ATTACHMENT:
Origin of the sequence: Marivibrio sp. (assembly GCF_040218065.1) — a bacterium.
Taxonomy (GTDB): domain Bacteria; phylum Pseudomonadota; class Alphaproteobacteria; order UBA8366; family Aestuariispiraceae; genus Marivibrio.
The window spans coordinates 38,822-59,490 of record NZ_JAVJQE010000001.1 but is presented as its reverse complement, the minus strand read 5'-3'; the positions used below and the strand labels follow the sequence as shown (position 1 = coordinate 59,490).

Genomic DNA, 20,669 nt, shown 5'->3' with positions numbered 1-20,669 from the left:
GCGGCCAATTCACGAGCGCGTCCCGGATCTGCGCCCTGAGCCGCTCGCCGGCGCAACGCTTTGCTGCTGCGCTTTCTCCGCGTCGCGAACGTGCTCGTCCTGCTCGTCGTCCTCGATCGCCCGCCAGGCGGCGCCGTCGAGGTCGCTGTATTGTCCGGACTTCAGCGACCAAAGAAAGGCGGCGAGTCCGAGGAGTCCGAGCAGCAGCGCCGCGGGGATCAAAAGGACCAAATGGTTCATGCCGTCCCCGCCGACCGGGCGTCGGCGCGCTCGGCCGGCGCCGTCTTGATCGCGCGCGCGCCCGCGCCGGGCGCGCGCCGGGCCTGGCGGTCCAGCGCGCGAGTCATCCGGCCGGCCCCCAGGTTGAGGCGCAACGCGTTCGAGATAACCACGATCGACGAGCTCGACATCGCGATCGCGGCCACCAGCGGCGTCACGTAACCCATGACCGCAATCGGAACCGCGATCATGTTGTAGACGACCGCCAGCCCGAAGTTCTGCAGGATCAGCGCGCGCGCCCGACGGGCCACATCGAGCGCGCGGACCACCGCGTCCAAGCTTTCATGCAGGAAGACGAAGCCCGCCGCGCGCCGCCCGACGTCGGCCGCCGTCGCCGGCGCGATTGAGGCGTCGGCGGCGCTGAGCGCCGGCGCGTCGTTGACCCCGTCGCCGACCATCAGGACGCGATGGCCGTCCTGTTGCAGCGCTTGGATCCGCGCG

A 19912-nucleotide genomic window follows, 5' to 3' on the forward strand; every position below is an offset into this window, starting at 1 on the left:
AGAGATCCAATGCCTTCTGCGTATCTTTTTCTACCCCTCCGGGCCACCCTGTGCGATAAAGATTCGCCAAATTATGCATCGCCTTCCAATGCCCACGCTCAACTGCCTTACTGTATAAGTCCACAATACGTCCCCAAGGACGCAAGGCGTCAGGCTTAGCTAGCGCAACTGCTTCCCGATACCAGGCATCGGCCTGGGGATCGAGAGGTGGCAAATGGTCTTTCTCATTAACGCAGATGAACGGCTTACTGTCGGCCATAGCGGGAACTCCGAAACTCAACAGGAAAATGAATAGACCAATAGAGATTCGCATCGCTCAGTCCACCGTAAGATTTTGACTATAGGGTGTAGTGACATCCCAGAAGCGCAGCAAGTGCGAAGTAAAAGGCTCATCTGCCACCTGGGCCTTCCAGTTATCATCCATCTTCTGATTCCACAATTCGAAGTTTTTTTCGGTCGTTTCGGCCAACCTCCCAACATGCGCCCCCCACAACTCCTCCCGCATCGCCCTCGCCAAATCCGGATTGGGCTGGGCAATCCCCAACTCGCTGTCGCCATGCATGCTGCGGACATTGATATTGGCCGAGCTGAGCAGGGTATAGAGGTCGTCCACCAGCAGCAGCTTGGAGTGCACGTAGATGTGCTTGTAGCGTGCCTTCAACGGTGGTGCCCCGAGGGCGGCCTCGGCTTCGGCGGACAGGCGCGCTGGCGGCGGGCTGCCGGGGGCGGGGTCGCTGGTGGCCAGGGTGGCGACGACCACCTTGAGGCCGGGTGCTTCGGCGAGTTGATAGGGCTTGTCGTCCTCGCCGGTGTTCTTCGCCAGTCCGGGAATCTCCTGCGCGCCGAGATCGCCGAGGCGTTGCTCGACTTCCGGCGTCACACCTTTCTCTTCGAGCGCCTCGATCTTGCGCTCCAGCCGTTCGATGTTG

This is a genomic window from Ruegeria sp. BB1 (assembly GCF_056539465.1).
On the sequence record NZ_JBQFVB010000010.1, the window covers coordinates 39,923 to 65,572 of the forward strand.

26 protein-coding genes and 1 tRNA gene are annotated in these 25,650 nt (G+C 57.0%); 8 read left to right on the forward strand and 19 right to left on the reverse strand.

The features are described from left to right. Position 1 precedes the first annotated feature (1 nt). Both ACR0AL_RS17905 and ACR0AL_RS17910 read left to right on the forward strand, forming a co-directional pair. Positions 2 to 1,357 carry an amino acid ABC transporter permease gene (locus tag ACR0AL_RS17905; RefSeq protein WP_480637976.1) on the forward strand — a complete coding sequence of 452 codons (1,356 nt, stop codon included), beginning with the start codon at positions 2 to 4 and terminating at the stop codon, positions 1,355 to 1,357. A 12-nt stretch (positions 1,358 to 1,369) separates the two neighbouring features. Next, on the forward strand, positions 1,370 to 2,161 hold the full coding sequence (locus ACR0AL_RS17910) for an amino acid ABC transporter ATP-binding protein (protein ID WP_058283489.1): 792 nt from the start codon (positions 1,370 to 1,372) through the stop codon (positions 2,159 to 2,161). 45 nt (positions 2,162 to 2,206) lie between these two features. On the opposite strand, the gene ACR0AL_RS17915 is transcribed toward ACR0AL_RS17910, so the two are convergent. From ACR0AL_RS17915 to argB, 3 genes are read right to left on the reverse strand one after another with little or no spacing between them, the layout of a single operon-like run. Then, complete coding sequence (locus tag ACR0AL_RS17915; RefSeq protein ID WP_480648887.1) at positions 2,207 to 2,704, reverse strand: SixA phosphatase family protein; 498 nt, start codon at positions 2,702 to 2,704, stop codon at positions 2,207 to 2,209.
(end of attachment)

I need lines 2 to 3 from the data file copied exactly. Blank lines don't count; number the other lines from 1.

Taxonomy (GTDB): domain Bacteria; phylum Pseudomonadota; class Alphaproteobacteria; order UBA8366; family Aestuariispiraceae; genus Marivibrio.
The window spans coordinates 38,822-59,490 of record NZ_JAVJQE010000001.1 but is presented as its reverse complement, the minus strand read 5'-3'; the positions used below and the strand labels follow the sequence as shown (position 1 = coordinate 59,490).